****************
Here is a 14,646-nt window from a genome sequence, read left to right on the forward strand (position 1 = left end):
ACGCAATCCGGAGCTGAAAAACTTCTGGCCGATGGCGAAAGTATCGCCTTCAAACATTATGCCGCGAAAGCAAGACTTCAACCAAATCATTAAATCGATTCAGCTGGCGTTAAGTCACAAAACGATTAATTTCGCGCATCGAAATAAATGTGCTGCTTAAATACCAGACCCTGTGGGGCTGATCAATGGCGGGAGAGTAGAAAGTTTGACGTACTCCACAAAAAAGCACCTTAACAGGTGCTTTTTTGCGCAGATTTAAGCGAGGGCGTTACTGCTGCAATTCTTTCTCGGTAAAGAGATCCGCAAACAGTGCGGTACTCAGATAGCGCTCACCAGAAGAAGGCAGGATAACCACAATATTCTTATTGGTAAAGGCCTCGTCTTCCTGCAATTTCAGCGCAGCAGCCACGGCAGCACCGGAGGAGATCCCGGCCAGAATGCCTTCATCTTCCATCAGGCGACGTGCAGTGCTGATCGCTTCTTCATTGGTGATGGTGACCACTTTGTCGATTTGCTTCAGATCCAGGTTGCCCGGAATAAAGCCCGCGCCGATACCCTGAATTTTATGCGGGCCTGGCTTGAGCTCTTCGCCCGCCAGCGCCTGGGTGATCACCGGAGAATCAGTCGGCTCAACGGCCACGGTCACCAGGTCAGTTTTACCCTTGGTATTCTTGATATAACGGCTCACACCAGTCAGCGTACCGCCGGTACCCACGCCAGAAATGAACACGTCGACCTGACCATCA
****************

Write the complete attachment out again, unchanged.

Here is a 14,646-nt window from a genome sequence, read left to right on the forward strand (position 1 = left end):
ACGCAATCCGGAGCTGAAAAACTTCTGGCCGATGGCGAAAGTATCGCCTTCAAACATTATGCCGCGAAAGCAAGACTTCAACCAAATCATTAAATCGATTCAGCTGGCGTTAAGTCACAAAACGATTAATTTCGCGCATCGAAATAAATGTGCTGCTTAAATACCAGACCCTGTGGGGCTGATCAATGGCGGGAGAGTAGAAAGTTTGACGTACTCCACAAAAAAGCACCTTAACAGGTGCTTTTTTGCGCAGATTTAAGCGAGGGCGTTACTGCTGCAATTCTTTCTCGGTAAAGAGATCCGCAAACAGTGCGGTACTCAGATAGCGCTCACCAGAAGAAGGCAGGATAACCACAATATTCTTATTGGTAAAGGCCTCGTCTTCCTGCAATTTCAGCGCAGCAGCCACGGCAGCACCGGAGGAGATCCCGGCCAGAATGCCTTCATCTTCCATCAGGCGACGTGCAGTGCTGATCGCTTCTTCATTGGTGATGGTGACCACTTTGTCGATTTGCTTCAGATCCAGGTTGCCCGGAATAAAGCCCGCGCCGATACCCTGAATTTTATGCGGGCCTGGCTTGAGCTCTTCGCCCGCCAGCGCCTGGGTGATCACCGGAGAATCAGTCGGCTCAACGGCCACGGTCACCAGGTCAGTTTTACCCTTGGTATTCTTGATATAACGGCTCACACCAGTCAGCGTACCGCCGGTACCCACGCCAGAAATGAACACGTCGACCTGACCATCA